Colonel Thomas Sumter had written Major General Nathanael Greene requesting a field piece and ammunition from Greene, and a six-pounder was immediately sent. He sent Greene 10 wagons of meal, and in a few days Sumter received ammunition in those same wagons, plus the cannon. Sumter then took his main force, and the cannon, and moved against Orangeburg, while, at the same time, leaving a detachment, under Colonel Thomas Taylor to besiege the fort.

On May 13, Lieutenant Colonel Henry Lee and a large force left Fort Motte on a mission to Fort Granby. Fort Granby was a strong British post, commanded by Major Andrew Maxwell, which held 292 Tories and 60 mounted German mercenaries. The fort was actually a fortified farm building. Lee knew that Maxwell was not a strong military leader, devoting most of his time to collecting plunder.

On May 14, Lee, with 400 to 500 infantry, arrived at Granby in the evening. Already there besieging the post was a small detachment of Sumter’s under Colonel Thomas Taylor. Lee arrived within 600 yards of the fort and set up a 6-lb. gun. He was to wait until the morning before beginning his attack.

After the morning fog lifted, he ordered an artillery barrage on the fort and moved his Legion infantry forward. They fired a volley of musket fire at the fort. Having shown the strength of his forces, Lee decided to negotiate surrender. Major Andrew Maxwell, commander of the fort, stated that he would surrender only if he and his men could keep their plunder, taken from the local countryside. Lee agreed to these terms.

On May 15, after the early morning fog cleared, he ordered the gun to fire and then moved forward with his men. Maxwell’s pickets were quickly overrun. Lee summoned Maxwell to surrender. Maxwell stated that he would accept the surrender on 2 conditions. The conditions were that he and his men could keep their plunder and the garrison would be allowed to withdraw to Charleston as prisoners of war until exchanged.

Lee had sent a small cavalry force to screen in the direction of Camden, looking for signs of Rawdon and his reinforcements. Lee received word from the cavalry screeners that Rawdon had been spotted crossing the Santee River at Nelson’s Ferry and was approaching Fort Motte. Lee was in a hurry so he sent word to Maxwell that the original surrender terms would be accepted.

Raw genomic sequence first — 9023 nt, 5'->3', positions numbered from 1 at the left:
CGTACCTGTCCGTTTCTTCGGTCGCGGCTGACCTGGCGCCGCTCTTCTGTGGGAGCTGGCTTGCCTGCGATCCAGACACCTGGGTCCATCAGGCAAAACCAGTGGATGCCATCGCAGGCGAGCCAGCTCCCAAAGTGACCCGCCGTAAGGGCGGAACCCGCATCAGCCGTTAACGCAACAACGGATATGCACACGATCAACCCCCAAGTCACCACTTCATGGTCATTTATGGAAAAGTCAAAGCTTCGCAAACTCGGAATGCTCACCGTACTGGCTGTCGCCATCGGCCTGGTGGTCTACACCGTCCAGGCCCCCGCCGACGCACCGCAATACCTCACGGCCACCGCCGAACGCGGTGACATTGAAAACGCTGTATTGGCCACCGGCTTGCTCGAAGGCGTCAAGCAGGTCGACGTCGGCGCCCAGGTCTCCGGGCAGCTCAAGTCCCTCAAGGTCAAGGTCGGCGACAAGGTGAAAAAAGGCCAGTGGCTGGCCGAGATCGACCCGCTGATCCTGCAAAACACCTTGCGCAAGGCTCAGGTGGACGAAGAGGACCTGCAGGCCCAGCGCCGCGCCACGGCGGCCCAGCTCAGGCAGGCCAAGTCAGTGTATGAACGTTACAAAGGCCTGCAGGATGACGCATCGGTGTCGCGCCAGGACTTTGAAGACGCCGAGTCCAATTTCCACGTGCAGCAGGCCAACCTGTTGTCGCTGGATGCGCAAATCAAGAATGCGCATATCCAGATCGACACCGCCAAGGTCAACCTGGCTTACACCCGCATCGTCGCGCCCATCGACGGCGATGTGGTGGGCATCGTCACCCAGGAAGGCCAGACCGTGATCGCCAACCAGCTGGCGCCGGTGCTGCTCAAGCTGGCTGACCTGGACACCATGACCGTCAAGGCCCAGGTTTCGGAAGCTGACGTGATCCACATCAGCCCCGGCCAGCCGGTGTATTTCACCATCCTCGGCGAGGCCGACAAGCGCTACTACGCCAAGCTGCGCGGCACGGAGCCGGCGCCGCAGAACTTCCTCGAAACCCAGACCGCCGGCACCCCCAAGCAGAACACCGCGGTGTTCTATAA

The British garrison contained 60 British regulars 280 Loyalist, two artillery pieces, and included numerous wagons. Lee thought the British garrison’s strength was at 360, and that most of those were loyalists. Knowing that Lieutenant Colonel Francis Rawdon, who was at Camden, had been requested from the Tories and that he may be on his way, he allowed horses belonging as private property to individuals of the garrison to be kept by them, while officers were allowed their side arms as well.

Maxwell himself was permitted to retain two wagons of private baggage. The Germans objected to this and temporarily suspended the surrender. Those Germans were marched to Charleston as prisoners of war on parole.

Before noon, the capitulation was signed and Maxwell moved 2 wagons full of his personal plunder. The fort was well stocked with stores, which under terms of capitulation, were left for the Americans. The equipment that was captured was 192 muskets, 86 bayonets, 63 rifles, 8,928 musket cartridges, 100 cartridge boxes, 3,000 flints, 120 lbs. of powder, 328 lbs. of lead, 20 12-lb. canister shot, and 1 drum.

Sumter, who was angry with the terms Lee gave, and by having the prize of Granby taken from him, offered his resignation, saying that his old wound troubled him. Major Greene, each time, respectfully refused it, while giving him a sizable share of some of the munitions and stores captured at Granby, He also gave Sumter some of the slaves taken from loyalists there. Sumter then used those slaves as pay for his 10 months men. After the surrender, Lee moved to besiege Augusta.

Find more information and a Revolutionary War itinerary at LakeMurrayCountry.com/revwar